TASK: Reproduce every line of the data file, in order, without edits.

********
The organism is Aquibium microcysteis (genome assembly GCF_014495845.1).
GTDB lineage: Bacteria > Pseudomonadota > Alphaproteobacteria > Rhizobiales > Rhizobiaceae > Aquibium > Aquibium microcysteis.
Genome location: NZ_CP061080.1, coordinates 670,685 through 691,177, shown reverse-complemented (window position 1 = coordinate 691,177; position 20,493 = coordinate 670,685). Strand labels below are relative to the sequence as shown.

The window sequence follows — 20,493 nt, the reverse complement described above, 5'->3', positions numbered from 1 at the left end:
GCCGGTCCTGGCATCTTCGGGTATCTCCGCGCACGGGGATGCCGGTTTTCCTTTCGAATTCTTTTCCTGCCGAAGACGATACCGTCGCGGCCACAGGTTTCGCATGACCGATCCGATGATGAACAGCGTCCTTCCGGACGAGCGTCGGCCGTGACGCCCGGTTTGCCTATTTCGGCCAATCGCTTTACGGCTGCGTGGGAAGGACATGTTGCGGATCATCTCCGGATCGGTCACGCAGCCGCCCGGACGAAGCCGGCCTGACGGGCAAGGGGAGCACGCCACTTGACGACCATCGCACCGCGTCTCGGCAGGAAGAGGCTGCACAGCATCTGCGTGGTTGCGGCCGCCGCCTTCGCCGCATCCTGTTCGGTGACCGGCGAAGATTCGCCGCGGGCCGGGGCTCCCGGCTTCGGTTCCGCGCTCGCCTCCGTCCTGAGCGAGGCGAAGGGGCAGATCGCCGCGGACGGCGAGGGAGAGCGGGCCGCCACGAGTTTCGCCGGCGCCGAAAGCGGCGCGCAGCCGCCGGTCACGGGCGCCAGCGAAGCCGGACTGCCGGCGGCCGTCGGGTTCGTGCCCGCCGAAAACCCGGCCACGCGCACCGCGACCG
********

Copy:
The organism is Aquibium microcysteis (genome assembly GCF_014495845.1).
GTDB lineage: Bacteria > Pseudomonadota > Alphaproteobacteria > Rhizobiales > Rhizobiaceae > Aquibium > Aquibium microcysteis.
Genome location: NZ_CP061080.1, coordinates 670,685 through 691,177, shown reverse-complemented (window position 1 = coordinate 691,177; position 20,493 = coordinate 670,685). Strand labels below are relative to the sequence as shown.

The window sequence follows — 20,493 nt, the reverse complement described above, 5'->3', positions numbered from 1 at the left end:
GCCGGTCCTGGCATCTTCGGGTATCTCCGCGCACGGGGATGCCGGTTTTCCTTTCGAATTCTTTTCCTGCCGAAGACGATACCGTCGCGGCCACAGGTTTCGCATGACCGATCCGATGATGAACAGCGTCCTTCCGGACGAGCGTCGGCCGTGACGCCCGGTTTGCCTATTTCGGCCAATCGCTTTACGGCTGCGTGGGAAGGACATGTTGCGGATCATCTCCGGATCGGTCACGCAGCCGCCCGGACGAAGCCGGCCTGACGGGCAAGGGGAGCACGCCACTTGACGACCATCGCACCGCGTCTCGGCAGGAAGAGGCTGCACAGCATCTGCGTGGTTGCGGCCGCCGCCTTCGCCGCATCCTGTTCGGTGACCGGCGAAGATTCGCCGCGGGCCGGGGCTCCCGGCTTCGGTTCCGCGCTCGCCTCCGTCCTGAGCGAGGCGAAGGGGCAGATCGCCGCGGACGGCGAGGGAGAGCGGGCCGCCACGAGTTTCGCCGGCGCCGAAAGCGGCGCGCAGCCGCCGGTCACGGGCGCCAGCGAAGCCGGACTGCCGGCGGCCGTCGGGTTCGTGCCCGCCGAAAACCCGGCCACGCGCACCGCGACCG